Friday, December 31, 2010

Harness Training a Macaw

I have already written a bit on parrot harness training, here on my blog and also in Good Bird Magazine. However it is one of those behaviors that people just can’t seem to get enough of…therefore here is a little bit more!

Every time I train this behavior it is yet another opportunity to refine my techniques. I am a huge proponent of training this behavior with a very strict positive reinforcement approach. Sadly there are lots of video examples of parrot harness training on the internet that claim to be positive but still clearly show the parrot does not have a choice in the matter. When you hear the trainer telling the bird “no” or “stop” or “hold still” or you hear the parrot vocalizing his objection, or even trying to escape but being blocked you can bet there is coercion being used. Harness training can be a difficult behavior to train with some parrots and I can see where one’s patience can be tested. However the pay-off of avoiding coercion is worth it. Some of you may recall Beni the Blue Throated Macaw I trained for the Kaytee Learning Center. I loved how he would just become a giant fluff ball when he saw the harness. It meant he was going to be showered with head scratches, which he loved. I am aiming for the same response with Blu Lu.

Blu Lu is also a fan of head scratches. Thankfully this often makes harness training a lot easier. A parrot that is receptive to touch is far easier to teach to wear a harness than one who isn’t in my experience.

Once it was clear Blu Lu liked to be touched I immediately starting pairing head scratching and cuddling sessions with the presence of the harness. I then gradually worked through approximations of putting the harness on followed by head scratches. We took our time. This is because I don’t want her to ever panic when the harness is on. This meant short sessions and small approximations. In the video clip she is up to letting me place it under both wings. She still needs some sessions to work on tightening the strap and leaving it on for longer intervals of time. Eventually the process of putting it on and taking it off will go faster than what is shown in the clip. But for now this is the pace that is working for her.

My goal is that when the harness comes out, Blu Lu will be happily anticipating head scratches. That is what positive reinforcement is all about…eager participants. Enjoy the video. I will post more as she progresses on her harness training.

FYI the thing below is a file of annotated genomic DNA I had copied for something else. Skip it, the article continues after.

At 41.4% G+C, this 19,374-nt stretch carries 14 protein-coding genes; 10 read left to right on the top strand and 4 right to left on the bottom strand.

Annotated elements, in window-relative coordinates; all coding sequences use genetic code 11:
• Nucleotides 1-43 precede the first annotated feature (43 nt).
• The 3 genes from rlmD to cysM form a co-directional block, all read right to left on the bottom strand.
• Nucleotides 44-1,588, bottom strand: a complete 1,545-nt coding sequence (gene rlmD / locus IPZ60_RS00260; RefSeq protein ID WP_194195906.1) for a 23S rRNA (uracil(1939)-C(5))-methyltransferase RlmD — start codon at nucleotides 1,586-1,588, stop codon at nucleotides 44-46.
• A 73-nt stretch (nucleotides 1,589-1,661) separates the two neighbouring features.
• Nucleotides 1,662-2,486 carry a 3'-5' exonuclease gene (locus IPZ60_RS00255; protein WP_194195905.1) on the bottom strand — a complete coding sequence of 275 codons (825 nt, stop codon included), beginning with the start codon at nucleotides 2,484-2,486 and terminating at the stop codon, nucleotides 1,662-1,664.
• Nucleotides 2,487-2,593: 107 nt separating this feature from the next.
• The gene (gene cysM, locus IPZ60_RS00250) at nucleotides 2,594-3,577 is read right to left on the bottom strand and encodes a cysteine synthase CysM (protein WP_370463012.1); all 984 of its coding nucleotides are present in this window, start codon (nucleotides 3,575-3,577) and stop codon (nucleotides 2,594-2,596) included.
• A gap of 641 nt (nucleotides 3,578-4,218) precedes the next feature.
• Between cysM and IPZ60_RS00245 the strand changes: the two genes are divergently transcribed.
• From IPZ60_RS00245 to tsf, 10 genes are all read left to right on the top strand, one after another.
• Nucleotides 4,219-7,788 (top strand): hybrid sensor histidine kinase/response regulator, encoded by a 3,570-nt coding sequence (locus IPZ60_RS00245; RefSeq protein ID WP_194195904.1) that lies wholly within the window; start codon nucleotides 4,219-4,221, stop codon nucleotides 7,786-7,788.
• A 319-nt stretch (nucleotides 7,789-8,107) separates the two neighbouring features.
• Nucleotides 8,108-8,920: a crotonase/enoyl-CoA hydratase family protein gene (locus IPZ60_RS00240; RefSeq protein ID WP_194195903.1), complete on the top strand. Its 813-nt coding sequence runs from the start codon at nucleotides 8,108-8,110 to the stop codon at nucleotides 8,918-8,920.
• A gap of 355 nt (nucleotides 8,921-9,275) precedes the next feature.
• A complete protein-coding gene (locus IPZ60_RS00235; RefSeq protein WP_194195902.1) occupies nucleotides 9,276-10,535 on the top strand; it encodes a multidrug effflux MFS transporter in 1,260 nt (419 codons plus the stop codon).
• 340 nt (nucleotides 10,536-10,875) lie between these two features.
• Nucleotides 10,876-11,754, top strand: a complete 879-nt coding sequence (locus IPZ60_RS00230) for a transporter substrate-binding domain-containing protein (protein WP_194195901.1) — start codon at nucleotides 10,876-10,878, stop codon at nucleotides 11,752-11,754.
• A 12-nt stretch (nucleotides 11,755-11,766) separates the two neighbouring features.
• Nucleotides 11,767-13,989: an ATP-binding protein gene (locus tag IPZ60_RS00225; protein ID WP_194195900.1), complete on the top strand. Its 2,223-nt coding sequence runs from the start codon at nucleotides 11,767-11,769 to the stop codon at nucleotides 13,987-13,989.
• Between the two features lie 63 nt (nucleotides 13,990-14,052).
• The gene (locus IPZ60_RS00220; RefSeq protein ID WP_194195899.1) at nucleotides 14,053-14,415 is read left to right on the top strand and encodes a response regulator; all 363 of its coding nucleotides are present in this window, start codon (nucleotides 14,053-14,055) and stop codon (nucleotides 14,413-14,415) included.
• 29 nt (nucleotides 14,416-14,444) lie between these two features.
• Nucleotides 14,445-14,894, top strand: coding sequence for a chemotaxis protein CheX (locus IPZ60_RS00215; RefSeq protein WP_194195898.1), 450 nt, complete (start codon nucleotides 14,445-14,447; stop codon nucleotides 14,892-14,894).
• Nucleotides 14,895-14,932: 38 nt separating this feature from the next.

Barbara Heidenreich
Copyright Good Bird Inc 2010.

Saturday, December 25, 2010

Best Talking Parrot Contest

Do you have a talking parrot? Enter him or her in the Best Talking Parrot Contest. Good Bird Inc is looking for talking parrots of all kinds to participate in an upcoming DVD. You parrot could be one of the featured stars. You also have a chance to win some fabulous prizes from KAYTEE and Good Bird Inc.

Here is how to enter. Visit

o Read the terms of the contest. By participating in the contest you agree to the terms.
o Create a profile page for the parrot you wish to enter
o Upload as many videos as you wish.
o Share the link to your parrot with friends and family so they can vote for your parrot.

To get you inspired here is a clip of Delbert my Yellow Naped Amazon parrot sharing some of his favorite words.

I look forward to watching video clips of your special parrot!

Barbara Heidenreich
Copyright Good Bird Inc 2010

Sunday, December 19, 2010

The First Two Weeks Training a New Parrot

What a difference a few weeks makes. Blu Lu the Blue Throated Macaw from the conservation project the Bird Endowment has now been here about two weeks. In her first week here although quite cooperative I would describe her as hesitant. In other words the environment was so different to her that she was slow to get out and explore.